2. The Floating Train Barge to New Jersey
Just south of the Brooklyn Army Terminal in Sunset Park is one of New York City›s infrastructure survivors: a floating barge freight train line that runs from the 65th Street Rail Yard to Jersey City across the Hudson River. The New York New Jersey Rail, founded in 2005, is operated now by the Port Authority of New York and New Jersey. Although the line is only four miles long, it serves as a small, but increasingly critical link for freight in the New York region, and cements the city’s commitment to bringing industry back to the waterfront.
“We’re an anomaly. Out of the 500 railroads in the United States, the nearest one that looks like us in texture and feel is the Alaska railroad,” says Donald B. Hutton, Managing Director of the New York and New Jersey Rail. The ride takes 35 to 40 minutes. The floats transport 14 train cars at once (the equivalent of 56 semi-trucks) on two tracks side by side, although the Port Authority is currently building new car floats that will have four tracks, accommodating 18 train cars (equivalent to 72 trucks) and providing faster unload and reload times. With the expansion, the line will have a capacity of 24,000 rail cars per year.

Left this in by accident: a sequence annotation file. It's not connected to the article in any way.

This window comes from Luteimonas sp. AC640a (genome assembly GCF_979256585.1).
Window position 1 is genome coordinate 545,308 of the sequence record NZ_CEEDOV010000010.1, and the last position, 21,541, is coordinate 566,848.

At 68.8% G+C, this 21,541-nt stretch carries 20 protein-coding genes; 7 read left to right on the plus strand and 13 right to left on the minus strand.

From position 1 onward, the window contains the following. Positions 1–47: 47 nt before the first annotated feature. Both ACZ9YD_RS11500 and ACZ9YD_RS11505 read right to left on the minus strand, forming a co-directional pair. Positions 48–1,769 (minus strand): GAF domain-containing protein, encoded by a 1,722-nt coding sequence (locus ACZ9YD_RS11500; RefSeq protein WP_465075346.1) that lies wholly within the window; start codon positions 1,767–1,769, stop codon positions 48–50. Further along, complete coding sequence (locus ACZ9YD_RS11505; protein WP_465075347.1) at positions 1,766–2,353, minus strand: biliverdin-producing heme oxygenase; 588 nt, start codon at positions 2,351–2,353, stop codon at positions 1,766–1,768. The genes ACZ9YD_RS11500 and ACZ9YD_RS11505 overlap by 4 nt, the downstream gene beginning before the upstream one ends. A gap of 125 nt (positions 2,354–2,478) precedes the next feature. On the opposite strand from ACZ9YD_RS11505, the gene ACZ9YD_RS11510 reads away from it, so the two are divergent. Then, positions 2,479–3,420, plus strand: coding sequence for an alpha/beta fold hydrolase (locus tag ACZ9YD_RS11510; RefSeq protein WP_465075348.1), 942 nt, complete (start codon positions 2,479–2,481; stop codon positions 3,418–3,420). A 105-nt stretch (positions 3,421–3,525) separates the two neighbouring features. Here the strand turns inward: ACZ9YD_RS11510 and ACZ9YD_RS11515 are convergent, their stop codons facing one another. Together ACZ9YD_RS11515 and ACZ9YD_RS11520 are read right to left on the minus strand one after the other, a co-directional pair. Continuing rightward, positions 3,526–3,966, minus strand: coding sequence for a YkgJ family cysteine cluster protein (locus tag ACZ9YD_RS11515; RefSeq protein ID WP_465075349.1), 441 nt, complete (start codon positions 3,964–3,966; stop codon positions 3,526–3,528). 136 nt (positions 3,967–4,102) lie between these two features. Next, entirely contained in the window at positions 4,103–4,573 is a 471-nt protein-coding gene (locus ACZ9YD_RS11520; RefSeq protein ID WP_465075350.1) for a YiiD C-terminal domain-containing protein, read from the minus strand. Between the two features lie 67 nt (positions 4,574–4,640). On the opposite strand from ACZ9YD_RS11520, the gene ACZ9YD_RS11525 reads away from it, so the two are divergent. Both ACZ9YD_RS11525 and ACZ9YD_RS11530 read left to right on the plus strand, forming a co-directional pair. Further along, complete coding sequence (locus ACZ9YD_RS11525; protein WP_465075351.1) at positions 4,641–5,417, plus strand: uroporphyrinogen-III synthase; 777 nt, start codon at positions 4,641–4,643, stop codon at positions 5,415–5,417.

New York and New Jersey Rail transports a large amount of local lumber and building materials, as well as food products like soybean oil, Washington state apples, separated recycled materials from the nearby SIMS Municipal Recycling Facility and other solid waste like scrap metal. Special cargo has included New York City transit subway cars and oversize pieces for the Willis Avenue Bridge, which spans the Harlem River.
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